NASA, SpaceX launch CRS-24 to the International Space Station

by Haygen Warren

NASA and SpaceX launched the Commercial Resupply Services 24 (CRS-24) mission to the International Space Station (ISS) early Tuesday morning aboard a SpaceX Cargo Dragon 2 vehicle. Liftoff occurred at 5:07 AM EST (10:07 UTC) on Tuesday, December 21, from Launch Complex 39A (LC-39A) at the Kennedy Space Center in Florida.

Following launch and separation, the Cargo Dragon 2 spacecraft docked to the IDA-3 zenith (upward-facing) docking port located on the Harmony module the following day, on December 22.

Cape Canaveral Space Force Station’s 45th Weather Squadron predicted a 30% chance of acceptable weather at the time of liftoff. The primary weather concerns at liftoff were the cumulus cloud, thick cloud layer, and surface electric field rules. If a scrub had occurred, a backup launch opportunity was available Wednesday, December 22, at 4:43 AM EST (09:43 UTC) with a 70% chance of favorable weather conditions. However, the weather cooperated in time for Tuesday morning’s launch.

The launch of CRS-24 marked the final launch of 2021 from Cape Canaveral. This makes a total of 31 launches conducted from the Cape in 2021, 28 of which were performed by SpaceX. Additionally, this launch brings SpaceX’s total number of launches in 2021 to 31, a new record for the company.

Falcon 9 B1069-1 and Cargo Dragon C209-2 roll horizontally up the ramp at LC-39A on December 19. (Credit: SpaceX)

The Falcon 9 booster supporting this mission is B1069-1, making its first flight into space. The last time a brand new booster was used for a SpaceX mission was the SpaceX CRS-22 resupply mission to the ISS, on the first flight of booster B1067. Shortly following stage separation, B1069-1 began recovery operations, ultimately culminating in a landing on SpaceX’s Autonomous Spaceport Drone Ship (ASDS) Just Read The Instructions. The drone ship and recovery support ship Doug were stationed approximately 629 kilometers down range from the Cape.

When B1069-1 successfully landed on Just Read The Instructions about nine minutes after liftoff, it marked the 100th landing of a Falcon rocket booster — an enormously important and impressive milestone in the SpaceX rocket recovery program.

The Cargo Dragon 2 capsule flying the CRS-24 mission is Dragon C209-2, making its second trip to space and to the ISS. C209-2 made its first flight to space on the CRS-22 ISS resupply mission in June 2021. Following its return in early July, the capsule was refurbished and prepared for CRS-24. Cargo Dragon capsules are not given names, unlike Crew Dragon capsules, which are named by the first crew to fly in them. Instead, Cargo Dragon vehicles are referred to by their serial number. The “-2” at the end of C209 indicates the number of flights the capsule has performed.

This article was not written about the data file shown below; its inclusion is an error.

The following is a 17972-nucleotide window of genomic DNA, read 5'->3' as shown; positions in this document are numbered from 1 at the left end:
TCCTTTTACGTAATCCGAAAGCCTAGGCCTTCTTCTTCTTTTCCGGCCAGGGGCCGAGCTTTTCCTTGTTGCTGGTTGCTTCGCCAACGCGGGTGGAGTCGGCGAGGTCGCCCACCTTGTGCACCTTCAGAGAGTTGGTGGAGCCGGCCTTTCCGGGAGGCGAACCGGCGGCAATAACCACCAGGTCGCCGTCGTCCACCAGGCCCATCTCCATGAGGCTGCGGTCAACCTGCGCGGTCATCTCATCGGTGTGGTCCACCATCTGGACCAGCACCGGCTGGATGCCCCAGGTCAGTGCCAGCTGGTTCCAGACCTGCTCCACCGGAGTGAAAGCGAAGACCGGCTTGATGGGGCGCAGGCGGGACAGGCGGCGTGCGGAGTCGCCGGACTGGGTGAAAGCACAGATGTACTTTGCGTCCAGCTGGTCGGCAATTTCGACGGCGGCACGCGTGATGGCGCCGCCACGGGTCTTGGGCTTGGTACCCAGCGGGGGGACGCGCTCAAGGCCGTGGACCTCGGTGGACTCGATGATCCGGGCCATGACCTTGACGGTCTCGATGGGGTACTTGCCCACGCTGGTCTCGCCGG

CRS-24 marks the twenty-fourth ISS resupply mission performed by SpaceX, and the fourth under the CRS2 contract.

Countdown, Launch, and Docking

At T-38 minutes, the SpaceX launch director gave a “go” for fueling operations to begin. Shortly after, RP-1 kerosene and densified liquid oxygen began flowing into Falcon 9’s first stage. RP-1 kerosene began flowing into the Falcon 9 second stage at T-35 minutes.

At the conclusion of RP-1 kerosene fueling of the second stage at T-22 minutes, the regular T-20 minute vent from the Transporter Erector occurs as fueling lines are purged,  allowing densified liquid oxygen to begin loading onto the second stage.

Fueling operations conclude in the final minutes before liftoff, allowing tank pressurization to occur in the first and second stages.

Finally, at T-3 seconds, the nine Merlin engines at the bottom of the first stage are commanded to ignite, and liftoff from LC-39A follows three seconds later at 5:06 AM EST (10:06 UTC).

Shortly after clearing the tower at LC-39A, Falcon 9 begins a pitch-over and roll program to align itself with the proper launch heading, targeting a 51.66° inclination Low Earth Orbit at ~400 kilometers altitude. Approximately one minute and 15 seconds into flight, Falcon 9 and Dragon experience maximum dynamic pressure (Max-Q), when aerodynamic and structural loads are at their highest during ascent.

At approximately T+2 minutes 30 seconds into flight, Main Engine Cutoff (MECO) of the Falcon 9 first stage engines occurs, and stage separation between the first and second stages occurs shortly after. About 10 seconds later, the Merlin Vacuum engine (MVac) on the second stage ignites as the first stage booster B1069-1 begins recovery operations, with a landing on Just Read The Instructions anticipated at approximately T+9 minutes.

After orbital insertion and second engine cutoff (SECO) of the MVac, NASA and SpaceX teams verify that Falcon and Dragon are in a nominal orbit. Approximately 3-4 minutes later, Cargo Dragon C209-2 separated from the Falcon 9 second stage, beginning its journey to the International Space Station.

CRS-23 Cargo Dragon C208-2 approaches the ISS in August 2021. (Credit: NASA)

The following day, December 22, Cargo Dragon C209-2 docked to the ISS a second time after a choreographed routine of thruster firings brings it up to the ISS. C209-2 docked to the IDA-3 zenith (upward-facing) docking port on the Harmony module. NASA astronauts Thomas Marshburn and Raja Chari monitored docking operations.

C209-2 remained docked to the ISS for about a month, before returning back to Earth with more cargo from the ISS.